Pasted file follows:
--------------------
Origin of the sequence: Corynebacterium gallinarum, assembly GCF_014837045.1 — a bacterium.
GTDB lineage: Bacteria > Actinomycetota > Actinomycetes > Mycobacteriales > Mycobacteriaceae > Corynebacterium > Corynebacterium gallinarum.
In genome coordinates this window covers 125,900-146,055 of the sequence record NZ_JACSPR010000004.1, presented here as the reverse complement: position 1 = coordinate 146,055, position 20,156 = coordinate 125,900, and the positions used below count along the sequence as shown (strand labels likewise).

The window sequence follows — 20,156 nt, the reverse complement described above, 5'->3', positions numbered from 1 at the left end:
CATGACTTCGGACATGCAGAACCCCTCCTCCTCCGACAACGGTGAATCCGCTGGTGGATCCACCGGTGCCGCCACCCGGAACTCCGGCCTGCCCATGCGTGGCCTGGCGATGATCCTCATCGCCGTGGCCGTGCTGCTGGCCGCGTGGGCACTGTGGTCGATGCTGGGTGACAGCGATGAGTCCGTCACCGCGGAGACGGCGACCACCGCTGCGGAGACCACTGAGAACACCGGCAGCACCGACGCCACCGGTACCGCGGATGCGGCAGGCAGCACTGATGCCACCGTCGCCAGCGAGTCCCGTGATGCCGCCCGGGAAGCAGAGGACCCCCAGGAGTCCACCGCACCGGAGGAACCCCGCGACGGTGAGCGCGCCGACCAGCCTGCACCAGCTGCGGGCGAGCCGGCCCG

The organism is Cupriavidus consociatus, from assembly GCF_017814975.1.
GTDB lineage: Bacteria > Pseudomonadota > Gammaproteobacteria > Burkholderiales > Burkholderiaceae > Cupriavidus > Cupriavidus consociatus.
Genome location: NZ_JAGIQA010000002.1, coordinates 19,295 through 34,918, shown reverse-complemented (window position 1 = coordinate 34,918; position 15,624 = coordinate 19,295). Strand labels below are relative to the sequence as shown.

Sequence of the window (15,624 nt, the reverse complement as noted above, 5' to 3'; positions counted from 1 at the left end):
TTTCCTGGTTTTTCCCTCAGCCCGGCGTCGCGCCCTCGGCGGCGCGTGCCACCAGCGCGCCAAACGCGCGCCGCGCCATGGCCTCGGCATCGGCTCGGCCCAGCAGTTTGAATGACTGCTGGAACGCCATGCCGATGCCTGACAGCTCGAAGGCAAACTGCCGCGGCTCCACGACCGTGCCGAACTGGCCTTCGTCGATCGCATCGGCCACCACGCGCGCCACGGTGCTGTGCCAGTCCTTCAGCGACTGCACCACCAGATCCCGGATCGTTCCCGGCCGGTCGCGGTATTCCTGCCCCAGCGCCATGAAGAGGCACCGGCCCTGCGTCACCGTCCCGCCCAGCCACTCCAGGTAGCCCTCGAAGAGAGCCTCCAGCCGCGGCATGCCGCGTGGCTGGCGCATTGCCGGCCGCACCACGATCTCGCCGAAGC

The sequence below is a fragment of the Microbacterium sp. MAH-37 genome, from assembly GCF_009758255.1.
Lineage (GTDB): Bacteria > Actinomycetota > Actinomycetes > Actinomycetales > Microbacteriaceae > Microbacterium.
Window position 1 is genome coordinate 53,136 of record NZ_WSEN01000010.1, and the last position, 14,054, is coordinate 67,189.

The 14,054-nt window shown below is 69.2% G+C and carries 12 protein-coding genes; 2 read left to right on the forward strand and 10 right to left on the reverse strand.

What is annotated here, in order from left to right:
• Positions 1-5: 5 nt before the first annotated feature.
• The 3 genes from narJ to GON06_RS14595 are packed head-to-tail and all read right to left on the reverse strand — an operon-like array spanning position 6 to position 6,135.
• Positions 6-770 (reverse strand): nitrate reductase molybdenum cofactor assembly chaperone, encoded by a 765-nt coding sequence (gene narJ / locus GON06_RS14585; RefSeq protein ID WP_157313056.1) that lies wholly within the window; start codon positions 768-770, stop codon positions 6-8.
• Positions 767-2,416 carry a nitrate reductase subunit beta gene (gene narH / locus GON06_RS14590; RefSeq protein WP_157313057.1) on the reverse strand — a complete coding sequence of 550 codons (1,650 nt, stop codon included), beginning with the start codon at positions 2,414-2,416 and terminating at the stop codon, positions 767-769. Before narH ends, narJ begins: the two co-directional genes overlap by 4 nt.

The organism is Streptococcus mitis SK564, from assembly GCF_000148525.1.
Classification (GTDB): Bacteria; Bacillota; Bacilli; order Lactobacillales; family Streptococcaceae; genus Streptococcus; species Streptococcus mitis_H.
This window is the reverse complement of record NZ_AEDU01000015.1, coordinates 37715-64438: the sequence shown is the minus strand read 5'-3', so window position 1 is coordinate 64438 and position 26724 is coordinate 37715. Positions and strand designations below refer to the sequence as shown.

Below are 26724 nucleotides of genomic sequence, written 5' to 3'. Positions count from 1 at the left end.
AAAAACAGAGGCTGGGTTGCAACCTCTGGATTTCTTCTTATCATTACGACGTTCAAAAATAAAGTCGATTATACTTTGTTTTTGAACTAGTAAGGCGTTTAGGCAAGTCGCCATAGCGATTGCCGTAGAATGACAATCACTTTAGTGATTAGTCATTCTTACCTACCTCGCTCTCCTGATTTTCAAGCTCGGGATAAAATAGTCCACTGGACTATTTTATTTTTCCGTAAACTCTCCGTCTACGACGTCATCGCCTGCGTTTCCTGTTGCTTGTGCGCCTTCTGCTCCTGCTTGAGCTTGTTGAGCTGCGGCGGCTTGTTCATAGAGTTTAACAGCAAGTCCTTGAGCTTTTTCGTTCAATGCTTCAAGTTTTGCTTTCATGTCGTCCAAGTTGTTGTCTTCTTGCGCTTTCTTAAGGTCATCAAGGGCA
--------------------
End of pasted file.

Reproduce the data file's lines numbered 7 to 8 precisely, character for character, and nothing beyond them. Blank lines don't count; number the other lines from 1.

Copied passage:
GTDB lineage: Bacteria > Pseudomonadota > Gammaproteobacteria > Burkholderiales > Burkholderiaceae > Cupriavidus > Cupriavidus consociatus.
Genome location: NZ_JAGIQA010000002.1, coordinates 19,295 through 34,918, shown reverse-complemented (window position 1 = coordinate 34,918; position 15,624 = coordinate 19,295). Strand labels below are relative to the sequence as shown.